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Cinzano 1757 Rosso Vermouth

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Cinzano 1757 Rosso Vermouth
£19.99

The Cinzano 1757 Rosso enriches and enhances the most famous classic cocktails such as the Negroni and the Americano.


Smooth spiced notes followed by dried fruit, dried figs in particular, married with woody, vanilla and sour black cherry aromas. Initial slightly spiced and dried fruit notes; rounded and smooth to the palate, with notes of wood, tobacco and licorice. In the end, pleasant bitter notes, typical Artemisia, with long-lasting and pleasant aftertaste.

Description

Details

On 6 June 1757, Carlo and Giovanni Cinzano were awarded the prestigious title of Master Distillers. From their small shop in Turin, Italy, the two brothers started a new trend with their unique aromatic wines made from a secret recipe combining local herbs, spices and wines.

With the company's growing reputation for quality and innovation. Cinzano was asked by the Savoy monarchs to create a wine to rival the French champagne wines, which were taking the world by storm. In 1840, Cinzano produced its first-ever sparkling wine.

Printed colour labels were introduced in 1853 by Cinzano to replace the handmade ones. The Cinzano family realised that they needed to make their bottles brighter and more appealing. As well as adding colour, they decided to incorporate their products’ awards into the labels.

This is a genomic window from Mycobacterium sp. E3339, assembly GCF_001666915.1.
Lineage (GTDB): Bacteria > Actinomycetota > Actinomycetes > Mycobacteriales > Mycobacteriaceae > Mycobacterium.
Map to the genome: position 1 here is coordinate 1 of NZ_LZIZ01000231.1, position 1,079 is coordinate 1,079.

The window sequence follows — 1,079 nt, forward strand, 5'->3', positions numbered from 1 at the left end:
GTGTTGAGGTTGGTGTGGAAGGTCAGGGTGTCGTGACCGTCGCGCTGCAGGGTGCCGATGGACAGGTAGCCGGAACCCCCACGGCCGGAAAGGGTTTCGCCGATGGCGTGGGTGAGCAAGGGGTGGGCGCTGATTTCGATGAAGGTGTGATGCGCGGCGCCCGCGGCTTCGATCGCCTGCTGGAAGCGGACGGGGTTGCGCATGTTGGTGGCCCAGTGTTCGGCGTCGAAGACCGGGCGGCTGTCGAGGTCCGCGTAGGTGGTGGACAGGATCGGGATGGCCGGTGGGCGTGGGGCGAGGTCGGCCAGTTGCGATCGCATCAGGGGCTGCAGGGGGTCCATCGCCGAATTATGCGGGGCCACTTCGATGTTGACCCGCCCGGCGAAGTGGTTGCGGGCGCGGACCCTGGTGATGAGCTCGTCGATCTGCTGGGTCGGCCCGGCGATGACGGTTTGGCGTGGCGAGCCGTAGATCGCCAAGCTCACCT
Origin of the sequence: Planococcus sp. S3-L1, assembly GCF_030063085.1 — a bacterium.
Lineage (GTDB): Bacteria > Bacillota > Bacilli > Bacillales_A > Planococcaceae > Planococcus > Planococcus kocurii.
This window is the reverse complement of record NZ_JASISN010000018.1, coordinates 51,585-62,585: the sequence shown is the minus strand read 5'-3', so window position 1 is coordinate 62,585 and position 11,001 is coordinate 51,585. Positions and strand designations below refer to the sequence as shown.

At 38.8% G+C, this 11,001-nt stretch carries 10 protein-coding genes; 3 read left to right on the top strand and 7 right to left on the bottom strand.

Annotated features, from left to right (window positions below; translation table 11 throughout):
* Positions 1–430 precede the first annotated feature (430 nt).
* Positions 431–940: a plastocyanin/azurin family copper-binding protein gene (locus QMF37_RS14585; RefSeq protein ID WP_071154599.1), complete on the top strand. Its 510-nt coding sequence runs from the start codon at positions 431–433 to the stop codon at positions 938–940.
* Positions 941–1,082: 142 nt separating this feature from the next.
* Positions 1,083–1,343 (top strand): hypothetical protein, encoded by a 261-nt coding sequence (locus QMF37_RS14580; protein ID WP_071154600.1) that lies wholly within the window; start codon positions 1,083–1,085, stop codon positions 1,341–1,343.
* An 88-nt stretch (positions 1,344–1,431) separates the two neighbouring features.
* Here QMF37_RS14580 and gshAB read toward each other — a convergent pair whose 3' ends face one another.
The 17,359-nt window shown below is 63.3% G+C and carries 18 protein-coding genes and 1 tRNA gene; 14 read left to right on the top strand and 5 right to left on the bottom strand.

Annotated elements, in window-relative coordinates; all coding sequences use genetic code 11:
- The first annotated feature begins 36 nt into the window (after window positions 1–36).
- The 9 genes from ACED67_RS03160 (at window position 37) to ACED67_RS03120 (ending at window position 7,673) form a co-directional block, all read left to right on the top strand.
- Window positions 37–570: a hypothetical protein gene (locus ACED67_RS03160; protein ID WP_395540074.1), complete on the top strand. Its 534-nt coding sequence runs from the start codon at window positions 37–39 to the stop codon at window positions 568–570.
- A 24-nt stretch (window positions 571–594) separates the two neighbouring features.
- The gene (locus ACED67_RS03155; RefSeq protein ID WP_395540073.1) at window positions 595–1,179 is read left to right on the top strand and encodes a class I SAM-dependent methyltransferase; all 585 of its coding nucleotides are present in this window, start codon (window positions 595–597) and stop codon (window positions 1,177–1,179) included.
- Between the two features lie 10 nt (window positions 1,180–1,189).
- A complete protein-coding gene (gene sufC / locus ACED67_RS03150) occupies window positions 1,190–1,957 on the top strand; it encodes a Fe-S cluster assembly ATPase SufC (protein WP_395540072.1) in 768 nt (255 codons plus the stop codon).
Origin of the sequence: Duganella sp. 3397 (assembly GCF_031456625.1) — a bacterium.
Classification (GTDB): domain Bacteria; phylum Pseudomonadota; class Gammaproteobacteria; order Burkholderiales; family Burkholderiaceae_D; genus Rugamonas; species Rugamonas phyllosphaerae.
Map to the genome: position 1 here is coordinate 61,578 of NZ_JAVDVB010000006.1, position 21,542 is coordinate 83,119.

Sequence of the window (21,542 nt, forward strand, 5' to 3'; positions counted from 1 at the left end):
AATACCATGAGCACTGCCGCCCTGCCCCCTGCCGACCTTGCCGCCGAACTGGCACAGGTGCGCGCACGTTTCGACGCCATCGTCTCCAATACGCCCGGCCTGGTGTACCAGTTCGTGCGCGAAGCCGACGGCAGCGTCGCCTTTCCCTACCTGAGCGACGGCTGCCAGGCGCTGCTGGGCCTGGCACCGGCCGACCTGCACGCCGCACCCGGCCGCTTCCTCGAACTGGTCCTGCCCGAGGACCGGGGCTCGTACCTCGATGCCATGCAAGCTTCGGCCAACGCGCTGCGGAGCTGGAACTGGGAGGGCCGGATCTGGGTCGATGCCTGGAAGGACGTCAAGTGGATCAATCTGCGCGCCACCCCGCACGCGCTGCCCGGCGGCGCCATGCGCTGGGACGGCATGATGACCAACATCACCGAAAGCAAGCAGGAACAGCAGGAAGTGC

Cinzano captured the imagination of consumers around the globe with the start of one of the first – and longest-running – dynamic advertising and communications campaigns. The first Cinzano advertisement appeared in the newspaper ‘Il Telegrafo’ in the city of Leghorn on 8 and 9 December 1887. It can be translated as ‘Vermouth wine from the renowned house of F. Cinzano’ (Italian: ‘Vino Vermouth della rinomata Casa F. Cinzano’).

Two years later, in 1889, Adolf Hoeinstein - the founder of Italian print advertising - was commissioned to come up with the first full colour poster design. This marked the beginning of the association between Cinzano and the famous contemporay Illustrators.

The company stepped up its advertising again in 1910. Cinzano hired the artist Leonetto Cappiello to develop several design suggestions. Keen to promote the brand in bars, Cinzano produced a range of display items using Cappiello’s highly exotic design. This once again shows that the family appreciated the need to present their products to customers in an appealing way.

Despite WW1, Cinzano continued to capture the spirit of the times and reached out to the weary population by relating a series of adverts to the war effort. With spirits high following the end of the Great War, Cinzano then commissioned the most important illustrators of the time to capture key issues of the day. Cinzano ran a large number of poster advertisements during the Roaring Twenties, and created some of the most famous Italian historical posters.